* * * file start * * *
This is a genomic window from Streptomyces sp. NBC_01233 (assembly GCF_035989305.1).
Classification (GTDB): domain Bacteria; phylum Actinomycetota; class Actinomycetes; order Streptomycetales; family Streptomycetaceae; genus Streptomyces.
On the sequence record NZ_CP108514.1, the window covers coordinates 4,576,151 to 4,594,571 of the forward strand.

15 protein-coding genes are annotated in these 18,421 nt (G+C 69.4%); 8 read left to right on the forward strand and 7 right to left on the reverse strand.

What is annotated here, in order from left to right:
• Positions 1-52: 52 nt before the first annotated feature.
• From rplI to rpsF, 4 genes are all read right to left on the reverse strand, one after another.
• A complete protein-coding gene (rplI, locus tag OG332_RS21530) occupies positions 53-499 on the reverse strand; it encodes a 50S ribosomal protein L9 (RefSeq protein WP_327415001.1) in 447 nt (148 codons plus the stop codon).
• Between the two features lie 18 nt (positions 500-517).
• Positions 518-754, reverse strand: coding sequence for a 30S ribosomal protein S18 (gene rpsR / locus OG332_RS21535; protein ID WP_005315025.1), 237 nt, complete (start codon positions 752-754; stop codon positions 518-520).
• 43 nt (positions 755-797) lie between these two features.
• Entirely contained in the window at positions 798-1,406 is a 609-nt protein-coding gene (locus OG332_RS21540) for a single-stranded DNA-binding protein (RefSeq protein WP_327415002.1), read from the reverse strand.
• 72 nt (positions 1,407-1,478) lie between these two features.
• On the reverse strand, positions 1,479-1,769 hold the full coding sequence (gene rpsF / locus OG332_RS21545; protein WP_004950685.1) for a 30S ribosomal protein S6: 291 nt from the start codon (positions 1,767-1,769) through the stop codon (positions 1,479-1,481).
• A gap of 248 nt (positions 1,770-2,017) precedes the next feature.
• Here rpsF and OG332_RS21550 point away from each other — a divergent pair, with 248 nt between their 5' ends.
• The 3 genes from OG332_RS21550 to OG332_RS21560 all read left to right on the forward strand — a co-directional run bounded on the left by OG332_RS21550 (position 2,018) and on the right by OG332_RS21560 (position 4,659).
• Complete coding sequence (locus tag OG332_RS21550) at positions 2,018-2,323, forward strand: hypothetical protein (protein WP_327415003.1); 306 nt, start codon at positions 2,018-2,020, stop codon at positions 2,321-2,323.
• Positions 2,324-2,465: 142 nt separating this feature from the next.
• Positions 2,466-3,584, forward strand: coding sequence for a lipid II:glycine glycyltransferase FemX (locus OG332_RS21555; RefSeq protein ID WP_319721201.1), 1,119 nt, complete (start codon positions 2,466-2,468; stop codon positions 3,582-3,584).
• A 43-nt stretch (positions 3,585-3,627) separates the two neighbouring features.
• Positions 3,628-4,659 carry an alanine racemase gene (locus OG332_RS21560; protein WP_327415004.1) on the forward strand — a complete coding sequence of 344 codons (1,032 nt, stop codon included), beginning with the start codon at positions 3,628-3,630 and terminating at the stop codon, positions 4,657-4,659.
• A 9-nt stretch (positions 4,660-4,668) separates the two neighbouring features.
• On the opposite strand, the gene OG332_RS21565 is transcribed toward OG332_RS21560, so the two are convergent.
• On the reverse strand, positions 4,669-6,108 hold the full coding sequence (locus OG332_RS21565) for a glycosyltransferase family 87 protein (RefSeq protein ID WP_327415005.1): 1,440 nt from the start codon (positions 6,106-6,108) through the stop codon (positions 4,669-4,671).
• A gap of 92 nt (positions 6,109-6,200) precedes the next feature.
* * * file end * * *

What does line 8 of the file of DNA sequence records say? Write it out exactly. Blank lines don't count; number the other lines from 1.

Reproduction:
• A complete protein-coding gene (rplI, locus tag OG332_RS21530) occupies positions 53-499 on the reverse strand; it encodes a 50S ribosomal protein L9 (RefSeq protein WP_327415001.1) in 447 nt (148 codons plus the stop codon).